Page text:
One time, while I was attending Colgate University, a most gruesome scene was encountered in the bathroom. When I entered there was a friend who had just slashed his wrist with a razor blade because his girlfriend had decided to terminate their relationship. The blood was all over the mirror, white sinks, and floor. The contrast was startling. Not being versed in first aide procedures I relied on common sense. I took my thumb and placed it over the wound to stop the massive flow of blood. He offered no resistance to saving his life. I drove with one hand on the wound and one on the steering wheel to the university infirmary where the case was treated more with discipline rather than compassion. It seemed if he had admitted to this being a suicide attempt rather than being an accidental puncture wound he would have been dismissed from the university. My friend lived and graduated.
Somewhere between 50% and 60% of teenage suicides are associated with alcohol and/or drugs. It's not necessarily that the alcohol/drugs cause the suicide to occur. More likely, the suicidal individual gets involved in substance abuse to try and relieve a deep-seated depression and the condition is worsened. Over the years students have confirm this to be true.
When a teacher is told by a student they intend to commit suicide a real dilemma is set up. Our school policy was to immediately inform the administration and in turn they would inform the parents. There were times the parents should not be informed because of the impulsive action they may take against the student, and many times they are the reason creating the suicidal tendency. On the other hand, if the teacher decides to go it alone, tries to help the student to overcome their reason for the threat, and is unsuccessful, they are subject to legal judgments if the confidentiality is breached. The teacher should realize they might have a problem with guilt that might arise because of their inability to prevent the death. Consequently, many teachers do not wish to become involved and avoid it. Some kids, in turn, detecting a lack of compassion will not confide in teachers or guidance counselors to obtain psychological assistance.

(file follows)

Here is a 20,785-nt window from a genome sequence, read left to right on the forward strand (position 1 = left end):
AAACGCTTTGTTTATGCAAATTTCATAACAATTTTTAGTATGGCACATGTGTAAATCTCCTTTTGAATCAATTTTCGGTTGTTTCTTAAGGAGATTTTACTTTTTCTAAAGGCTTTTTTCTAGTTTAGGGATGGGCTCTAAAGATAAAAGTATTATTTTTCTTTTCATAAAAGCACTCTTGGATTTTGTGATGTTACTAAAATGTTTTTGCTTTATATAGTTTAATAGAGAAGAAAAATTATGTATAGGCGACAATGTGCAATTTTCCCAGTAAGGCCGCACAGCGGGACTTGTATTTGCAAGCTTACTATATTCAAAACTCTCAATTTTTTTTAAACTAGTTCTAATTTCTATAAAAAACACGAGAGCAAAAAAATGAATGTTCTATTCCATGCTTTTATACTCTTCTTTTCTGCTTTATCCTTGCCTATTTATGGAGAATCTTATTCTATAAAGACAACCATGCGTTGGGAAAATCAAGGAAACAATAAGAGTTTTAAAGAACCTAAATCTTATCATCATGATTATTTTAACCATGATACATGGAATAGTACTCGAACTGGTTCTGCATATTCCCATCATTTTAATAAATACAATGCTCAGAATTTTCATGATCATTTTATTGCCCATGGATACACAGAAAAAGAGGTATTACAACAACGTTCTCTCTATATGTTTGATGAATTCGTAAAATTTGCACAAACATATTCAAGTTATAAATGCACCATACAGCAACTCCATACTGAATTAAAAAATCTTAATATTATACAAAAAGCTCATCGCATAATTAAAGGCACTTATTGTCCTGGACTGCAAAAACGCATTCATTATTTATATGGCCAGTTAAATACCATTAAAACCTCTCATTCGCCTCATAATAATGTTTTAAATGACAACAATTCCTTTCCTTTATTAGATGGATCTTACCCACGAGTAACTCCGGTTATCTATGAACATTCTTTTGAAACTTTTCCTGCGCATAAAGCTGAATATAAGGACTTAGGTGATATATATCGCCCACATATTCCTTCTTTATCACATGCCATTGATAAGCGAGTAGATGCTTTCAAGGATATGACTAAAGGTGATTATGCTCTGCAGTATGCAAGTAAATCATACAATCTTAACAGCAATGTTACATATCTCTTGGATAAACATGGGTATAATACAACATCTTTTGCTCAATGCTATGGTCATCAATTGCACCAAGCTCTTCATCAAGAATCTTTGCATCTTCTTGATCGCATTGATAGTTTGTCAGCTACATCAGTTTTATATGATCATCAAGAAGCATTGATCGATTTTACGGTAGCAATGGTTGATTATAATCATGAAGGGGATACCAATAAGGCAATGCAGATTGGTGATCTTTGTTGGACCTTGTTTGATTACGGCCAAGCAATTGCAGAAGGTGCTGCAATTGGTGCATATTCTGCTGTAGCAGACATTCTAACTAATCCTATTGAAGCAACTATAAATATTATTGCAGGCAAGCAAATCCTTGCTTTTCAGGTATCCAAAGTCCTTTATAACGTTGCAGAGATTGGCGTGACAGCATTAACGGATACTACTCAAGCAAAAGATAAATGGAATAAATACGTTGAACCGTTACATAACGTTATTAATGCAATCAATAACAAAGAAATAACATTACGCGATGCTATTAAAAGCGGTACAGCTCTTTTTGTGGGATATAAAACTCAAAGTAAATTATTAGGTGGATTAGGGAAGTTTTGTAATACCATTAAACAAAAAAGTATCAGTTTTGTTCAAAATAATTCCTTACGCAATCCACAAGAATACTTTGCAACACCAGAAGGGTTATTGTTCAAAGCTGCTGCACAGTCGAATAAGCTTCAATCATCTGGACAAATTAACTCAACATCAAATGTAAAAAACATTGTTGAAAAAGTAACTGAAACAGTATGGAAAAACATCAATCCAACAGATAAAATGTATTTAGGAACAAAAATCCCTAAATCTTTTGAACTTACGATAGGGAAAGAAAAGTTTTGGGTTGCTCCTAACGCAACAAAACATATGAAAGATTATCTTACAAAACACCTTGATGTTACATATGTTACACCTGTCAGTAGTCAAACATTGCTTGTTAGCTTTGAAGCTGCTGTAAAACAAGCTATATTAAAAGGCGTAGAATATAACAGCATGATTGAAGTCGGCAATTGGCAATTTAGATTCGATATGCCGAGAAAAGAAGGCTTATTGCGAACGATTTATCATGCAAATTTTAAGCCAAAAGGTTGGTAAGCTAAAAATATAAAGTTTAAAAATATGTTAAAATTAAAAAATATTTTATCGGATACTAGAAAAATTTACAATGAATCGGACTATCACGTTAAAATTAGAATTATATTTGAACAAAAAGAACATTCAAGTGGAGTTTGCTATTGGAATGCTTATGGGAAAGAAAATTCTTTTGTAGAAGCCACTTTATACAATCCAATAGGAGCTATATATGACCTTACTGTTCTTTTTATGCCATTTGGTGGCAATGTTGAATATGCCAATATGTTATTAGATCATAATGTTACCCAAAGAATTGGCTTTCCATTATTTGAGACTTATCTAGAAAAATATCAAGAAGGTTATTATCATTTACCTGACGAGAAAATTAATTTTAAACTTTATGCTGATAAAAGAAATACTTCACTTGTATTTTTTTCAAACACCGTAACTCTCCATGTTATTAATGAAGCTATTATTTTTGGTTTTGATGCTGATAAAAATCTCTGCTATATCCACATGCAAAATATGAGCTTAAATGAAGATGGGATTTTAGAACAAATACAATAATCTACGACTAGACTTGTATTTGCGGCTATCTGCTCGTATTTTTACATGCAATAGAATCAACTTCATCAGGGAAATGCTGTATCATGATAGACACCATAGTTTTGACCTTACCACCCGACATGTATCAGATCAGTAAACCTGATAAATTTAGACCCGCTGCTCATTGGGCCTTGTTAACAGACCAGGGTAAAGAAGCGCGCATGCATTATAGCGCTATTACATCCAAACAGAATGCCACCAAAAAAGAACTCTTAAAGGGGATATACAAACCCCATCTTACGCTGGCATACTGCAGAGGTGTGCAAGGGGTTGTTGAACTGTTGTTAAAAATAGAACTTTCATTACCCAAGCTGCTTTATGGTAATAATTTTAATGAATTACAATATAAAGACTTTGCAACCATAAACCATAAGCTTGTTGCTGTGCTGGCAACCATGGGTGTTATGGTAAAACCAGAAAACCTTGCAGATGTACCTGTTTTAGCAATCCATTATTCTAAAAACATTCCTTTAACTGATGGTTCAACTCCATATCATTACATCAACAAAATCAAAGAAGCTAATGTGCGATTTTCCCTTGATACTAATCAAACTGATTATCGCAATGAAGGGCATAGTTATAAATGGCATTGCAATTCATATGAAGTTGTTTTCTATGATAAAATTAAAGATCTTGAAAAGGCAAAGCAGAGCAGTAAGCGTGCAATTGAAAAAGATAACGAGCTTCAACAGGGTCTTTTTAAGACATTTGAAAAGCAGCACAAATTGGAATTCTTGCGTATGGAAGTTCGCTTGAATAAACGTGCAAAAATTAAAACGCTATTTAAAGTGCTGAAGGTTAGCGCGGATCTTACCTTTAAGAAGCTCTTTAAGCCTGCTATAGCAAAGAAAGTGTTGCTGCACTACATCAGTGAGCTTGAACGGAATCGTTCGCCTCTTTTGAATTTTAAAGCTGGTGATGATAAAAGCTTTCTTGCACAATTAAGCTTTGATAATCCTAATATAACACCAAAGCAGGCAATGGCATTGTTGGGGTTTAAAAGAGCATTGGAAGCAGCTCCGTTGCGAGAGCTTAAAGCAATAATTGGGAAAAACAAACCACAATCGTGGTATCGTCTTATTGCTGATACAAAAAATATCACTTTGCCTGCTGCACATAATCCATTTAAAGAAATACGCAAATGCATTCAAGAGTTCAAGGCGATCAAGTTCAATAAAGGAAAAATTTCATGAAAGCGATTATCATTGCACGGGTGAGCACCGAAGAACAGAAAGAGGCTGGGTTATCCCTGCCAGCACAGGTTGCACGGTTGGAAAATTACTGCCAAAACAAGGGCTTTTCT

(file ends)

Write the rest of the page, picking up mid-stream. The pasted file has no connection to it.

Teaching Death Education puts one on the battlefield. Over the years several students indicated they were suicidal. The communication was usually by letter or note, but some were through private conversations. My reaction depended upon the student and the situation. In all cases two things were done: 1. To find out if the threat was real and constituted an immediate problem I asked, "If you took your life how would you do it?" and, 2. Using every technique possible, it was important to impress the distressed student that suicide is a permanent solution to a temporary problem. On occasion I did call the parent(s) after the student agreed. Normally this produced a change in the parents' interaction with the student and the imminent threat of the suicide was reduced or eliminated. On one occasion the mother became hostile and insinuated I was either exaggerating or downright lying about the daughter's suicidal tendencies.
The teachers received a directive from the Guidance Department pertaining to potential suicidal students. It stated, in part, that the district is studying the problem about suicides and would issue guidelines. (I am still waiting and it's been 8 years.) The directive went on to say, "As a classroom teacher, you may be the first to notice signs of suicidal thoughts or behavior. We encourage you to maintain a positive and supportive relationship. You should contact us (the Guidance Office) before making any counseling interventions. The school has a moral obligation to report any suicidal threats made by the student to his or her parents." Attached to the directive was an article from the New York Times (3/7/84) written by Jane E. Brody that stated the following facts: